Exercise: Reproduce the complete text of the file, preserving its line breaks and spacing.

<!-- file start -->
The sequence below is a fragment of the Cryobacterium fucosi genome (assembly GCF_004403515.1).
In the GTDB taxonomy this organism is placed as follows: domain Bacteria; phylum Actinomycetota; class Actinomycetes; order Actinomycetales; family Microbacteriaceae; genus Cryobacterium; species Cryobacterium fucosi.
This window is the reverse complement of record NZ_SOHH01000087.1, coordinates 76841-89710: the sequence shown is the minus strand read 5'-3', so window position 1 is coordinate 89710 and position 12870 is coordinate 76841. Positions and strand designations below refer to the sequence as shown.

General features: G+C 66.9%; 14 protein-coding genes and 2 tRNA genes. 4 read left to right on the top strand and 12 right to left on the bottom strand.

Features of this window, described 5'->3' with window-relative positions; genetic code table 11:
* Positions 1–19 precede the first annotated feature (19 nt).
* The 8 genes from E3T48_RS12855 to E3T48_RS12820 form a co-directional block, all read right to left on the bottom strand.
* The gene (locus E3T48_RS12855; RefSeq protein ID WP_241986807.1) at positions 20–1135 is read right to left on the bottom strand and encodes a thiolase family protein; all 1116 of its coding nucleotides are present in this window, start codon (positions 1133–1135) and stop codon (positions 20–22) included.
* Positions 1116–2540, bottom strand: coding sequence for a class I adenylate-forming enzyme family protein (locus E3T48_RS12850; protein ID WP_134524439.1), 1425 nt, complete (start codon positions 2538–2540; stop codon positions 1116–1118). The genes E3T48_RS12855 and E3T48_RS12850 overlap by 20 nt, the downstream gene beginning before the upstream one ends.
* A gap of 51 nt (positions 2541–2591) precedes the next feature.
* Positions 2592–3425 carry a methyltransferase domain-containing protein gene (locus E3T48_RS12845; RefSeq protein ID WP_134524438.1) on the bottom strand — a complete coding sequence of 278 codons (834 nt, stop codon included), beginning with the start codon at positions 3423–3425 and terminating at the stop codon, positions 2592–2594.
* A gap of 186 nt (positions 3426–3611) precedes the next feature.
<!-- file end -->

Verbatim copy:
The sequence below is a fragment of the Cryobacterium fucosi genome (assembly GCF_004403515.1).
In the GTDB taxonomy this organism is placed as follows: domain Bacteria; phylum Actinomycetota; class Actinomycetes; order Actinomycetales; family Microbacteriaceae; genus Cryobacterium; species Cryobacterium fucosi.
This window is the reverse complement of record NZ_SOHH01000087.1, coordinates 76841-89710: the sequence shown is the minus strand read 5'-3', so window position 1 is coordinate 89710 and position 12870 is coordinate 76841. Positions and strand designations below refer to the sequence as shown.

General features: G+C 66.9%; 14 protein-coding genes and 2 tRNA genes. 4 read left to right on the top strand and 12 right to left on the bottom strand.

Features of this window, described 5'->3' with window-relative positions; genetic code table 11:
* Positions 1–19 precede the first annotated feature (19 nt).
* The 8 genes from E3T48_RS12855 to E3T48_RS12820 form a co-directional block, all read right to left on the bottom strand.
* The gene (locus E3T48_RS12855; RefSeq protein ID WP_241986807.1) at positions 20–1135 is read right to left on the bottom strand and encodes a thiolase family protein; all 1116 of its coding nucleotides are present in this window, start codon (positions 1133–1135) and stop codon (positions 20–22) included.
* Positions 1116–2540, bottom strand: coding sequence for a class I adenylate-forming enzyme family protein (locus E3T48_RS12850; protein ID WP_134524439.1), 1425 nt, complete (start codon positions 2538–2540; stop codon positions 1116–1118). The genes E3T48_RS12855 and E3T48_RS12850 overlap by 20 nt, the downstream gene beginning before the upstream one ends.
* A gap of 51 nt (positions 2541–2591) precedes the next feature.
* Positions 2592–3425 carry a methyltransferase domain-containing protein gene (locus E3T48_RS12845; RefSeq protein ID WP_134524438.1) on the bottom strand — a complete coding sequence of 278 codons (834 nt, stop codon included), beginning with the start codon at positions 3423–3425 and terminating at the stop codon, positions 2592–2594.
* A gap of 186 nt (positions 3426–3611) precedes the next feature.